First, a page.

House GOP tax writers pushed through a $287 billion tax break for business write-offs on Thursday, beating back Democratic protests that the extension was both fiscally reckless and pointless.
The House Ways and Means Committee cleared a permanent extension of the tax break, known as bonus depreciation, along with five other provisions related to charitable giving.
Ways and Means Committee Chairman Dave Camp (R-Mich.) said the measure's built on his approach of extending important tax preferences for the long term, and would give an “incremental” boost to his broader goal of tax reform.
Bonus depreciation and three of the charitable provisions were among the more than 50 tax breaks, commonly known as extenders, that expired at the end of 2013.
Unlike Camp, Senate Finance Committee Chairman Ron WydenRonald (Ron) Lee WydenOn The Money — House pushes toward infrastructure vote Hillicon Valley — Presented by Xerox — EU calls out Russian hacking efforts aimed at member states Why Democrats opposing Biden's tax plan have it wrong MORE (D-Ore.) is pushing to extend most of those preferences for two years, which is more in line with how Congress has generally handled the incentives.
“They are happy with temporary policy,” Camp said at Thursday’s markup. “I am not.”
Democrats on the Ways and Means panel balked at the extensions on Thursday, as they mostly did last month when the committee extended six other expired tax breaks, including the credit for business research and development.
The full House passed the research credit this month, with the support of more than 60 Democrats.
As with the research tax break, Democrats said they generally supported the incentives considered by the committee.
But none of them voted for any of the tax breaks, insisting they couldn’t get on board with clearing another slate of tax breaks that would add more than $300 billion to the deficit. In all, the dozen preferences approved by the Ways and Means panel over the last four weeks cost $600 billion over a decade.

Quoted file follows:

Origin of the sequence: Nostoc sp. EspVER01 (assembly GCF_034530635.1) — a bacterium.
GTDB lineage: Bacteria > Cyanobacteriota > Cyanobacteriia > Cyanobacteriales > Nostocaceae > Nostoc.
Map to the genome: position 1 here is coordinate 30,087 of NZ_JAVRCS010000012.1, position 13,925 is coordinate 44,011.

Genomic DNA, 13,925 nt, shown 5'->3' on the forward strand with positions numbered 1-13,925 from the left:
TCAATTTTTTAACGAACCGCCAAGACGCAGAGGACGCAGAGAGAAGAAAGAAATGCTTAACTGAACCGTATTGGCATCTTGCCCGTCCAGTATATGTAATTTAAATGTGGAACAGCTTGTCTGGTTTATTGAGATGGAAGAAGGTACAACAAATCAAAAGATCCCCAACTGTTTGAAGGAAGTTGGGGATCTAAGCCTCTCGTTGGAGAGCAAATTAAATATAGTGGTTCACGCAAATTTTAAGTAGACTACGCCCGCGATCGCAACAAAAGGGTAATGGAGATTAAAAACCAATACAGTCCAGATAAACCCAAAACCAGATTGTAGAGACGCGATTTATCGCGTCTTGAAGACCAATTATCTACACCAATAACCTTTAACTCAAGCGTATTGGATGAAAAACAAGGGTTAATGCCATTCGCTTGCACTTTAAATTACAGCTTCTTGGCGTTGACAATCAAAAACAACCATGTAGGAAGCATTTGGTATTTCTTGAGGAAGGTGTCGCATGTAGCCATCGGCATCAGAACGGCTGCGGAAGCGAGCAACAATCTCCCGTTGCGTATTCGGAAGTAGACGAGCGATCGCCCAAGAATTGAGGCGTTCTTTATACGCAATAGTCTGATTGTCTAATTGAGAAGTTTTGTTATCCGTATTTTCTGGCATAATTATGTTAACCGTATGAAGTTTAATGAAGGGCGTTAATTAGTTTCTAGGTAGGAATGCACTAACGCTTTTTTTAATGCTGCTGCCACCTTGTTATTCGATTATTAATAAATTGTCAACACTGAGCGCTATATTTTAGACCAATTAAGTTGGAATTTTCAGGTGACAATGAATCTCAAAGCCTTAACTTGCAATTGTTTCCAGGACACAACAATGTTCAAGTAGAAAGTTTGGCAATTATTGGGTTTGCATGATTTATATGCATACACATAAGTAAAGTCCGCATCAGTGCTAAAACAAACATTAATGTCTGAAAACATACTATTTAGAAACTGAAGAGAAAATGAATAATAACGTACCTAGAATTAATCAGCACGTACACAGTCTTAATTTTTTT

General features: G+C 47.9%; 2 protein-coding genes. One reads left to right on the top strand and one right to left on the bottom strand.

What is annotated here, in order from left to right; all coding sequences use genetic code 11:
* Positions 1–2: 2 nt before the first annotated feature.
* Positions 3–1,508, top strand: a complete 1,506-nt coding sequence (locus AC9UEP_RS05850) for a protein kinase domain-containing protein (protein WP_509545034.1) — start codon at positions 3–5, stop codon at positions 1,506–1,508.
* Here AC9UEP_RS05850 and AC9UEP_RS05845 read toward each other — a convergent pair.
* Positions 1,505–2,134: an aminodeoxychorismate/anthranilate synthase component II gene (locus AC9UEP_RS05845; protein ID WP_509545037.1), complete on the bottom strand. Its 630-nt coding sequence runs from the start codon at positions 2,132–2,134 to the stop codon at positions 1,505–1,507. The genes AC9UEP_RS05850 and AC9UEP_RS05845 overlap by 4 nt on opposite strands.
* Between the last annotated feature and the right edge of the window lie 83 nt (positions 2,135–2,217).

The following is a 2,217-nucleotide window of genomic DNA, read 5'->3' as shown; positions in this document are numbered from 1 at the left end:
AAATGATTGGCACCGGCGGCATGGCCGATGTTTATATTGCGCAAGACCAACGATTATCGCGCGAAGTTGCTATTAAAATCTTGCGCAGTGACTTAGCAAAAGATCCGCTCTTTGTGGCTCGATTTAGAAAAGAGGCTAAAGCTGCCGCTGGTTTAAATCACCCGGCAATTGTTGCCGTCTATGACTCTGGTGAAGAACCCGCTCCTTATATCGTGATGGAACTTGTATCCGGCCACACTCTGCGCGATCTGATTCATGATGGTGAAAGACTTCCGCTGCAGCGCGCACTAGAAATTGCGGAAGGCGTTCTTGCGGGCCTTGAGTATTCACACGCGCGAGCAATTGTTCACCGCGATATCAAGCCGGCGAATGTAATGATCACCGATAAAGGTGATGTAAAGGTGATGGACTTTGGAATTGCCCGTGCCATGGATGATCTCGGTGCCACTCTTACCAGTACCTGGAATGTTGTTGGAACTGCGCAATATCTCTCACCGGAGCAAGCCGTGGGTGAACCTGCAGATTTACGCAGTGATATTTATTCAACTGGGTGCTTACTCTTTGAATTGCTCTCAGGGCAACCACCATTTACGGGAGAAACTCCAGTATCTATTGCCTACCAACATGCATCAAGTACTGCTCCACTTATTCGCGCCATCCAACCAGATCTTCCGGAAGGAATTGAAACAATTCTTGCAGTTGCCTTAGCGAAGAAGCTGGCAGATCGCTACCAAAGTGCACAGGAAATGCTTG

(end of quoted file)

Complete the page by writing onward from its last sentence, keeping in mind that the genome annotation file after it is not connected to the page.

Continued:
Instead, Democrats sought to both extend some of the incentives for two years, or to pay for extensions by limiting preferences used by major oil companies.
“The policy is not in dispute,” said Rep. Richard Neal (D-Mass.). “The process is.”
Democrats also suggested that Thursday’s markup was a waste of time, given that Wyden and the Senate are seeking another round of short-term extensions.
Senate Republicans generally support the extender package from Wyden and Sen. Orrin Hatch (R-Utah) but have blocked the measure to protest Democrats’ handling of amendments and floor procedure.
Democrats on the Ways and Means panel predicted Thursday that the Senate would have no interest in the House’s permanent extensions and said the proposals illustrated how little traction Camp’s tax reform draft from February has received.
“We’re going through the motions here,” said Rep. Sandy Levin (Mich.), the committee's top Democrat.
Under bonus depreciation, companies are allowed to tack an extra 50 percent on top of the normal write-offs they are allowed for certain capital investments.
The tax break was first put into place two separate times by the George W. Bush administration after the 9/11 attacks and as the economy floundered in 2008. Bonus depreciation was then extended under President Obama's watch.
On Thursday, the committee also restored tax breaks for land owners who conserve their land, people who donate to charity from retirement accounts and companies that donate food to charities.
The panel also cleared two new tax breaks, one to allow taxpayers to deduct charitable donations made until April 15 on the previous year’s tax return. The other would slice taxes for private foundations.
Business groups like the Chamber of Commerce and the National Association of Manufacturers said the extension of bonus depreciation would “spur much needed economic growth and jobs.”
Rep. Patrick Tiberi (R-Ohio), the measure’s sponsor, said Thursday’s estimate that the economy actually contracted in the first three months of the year underscored the need for bonus depreciation and asserted the tax break would end up paying for itself.
Liberal groups and deficit hawks opposed the extension of bonus depreciation, which the Congressional Research Service (CRS) says cuts the effective tax rate for equipment from 26 percent to 15 percent.
Levin also pointed to the CRS’s conclusion that bonus depreciation’s “temporary nature is critical to its effectiveness,” while Democrats pointed out that Camp actually slowed down depreciation schedules in his tax reform draft this winter.
Camp has sought to extend certain tax breaks permanently, as a way to help spur momentum for tax reform.
House GOP tax writers have said they want the Senate to act quickly on Wyden’s tax extender measure, believing it will give them a better chance to get some of the preferences enacted permanently.
Even though the Senate has yet to show any interest in his approach, Camp also warned that Republicans wouldn’t just fall in line behind temporary extensions, as Democrats predicted on Thursday.
“I think we have an opportunity to make some very critical tax policies permanent,” Camp said. “I don’t believe the House is going to simply rubber stamp the Senate.”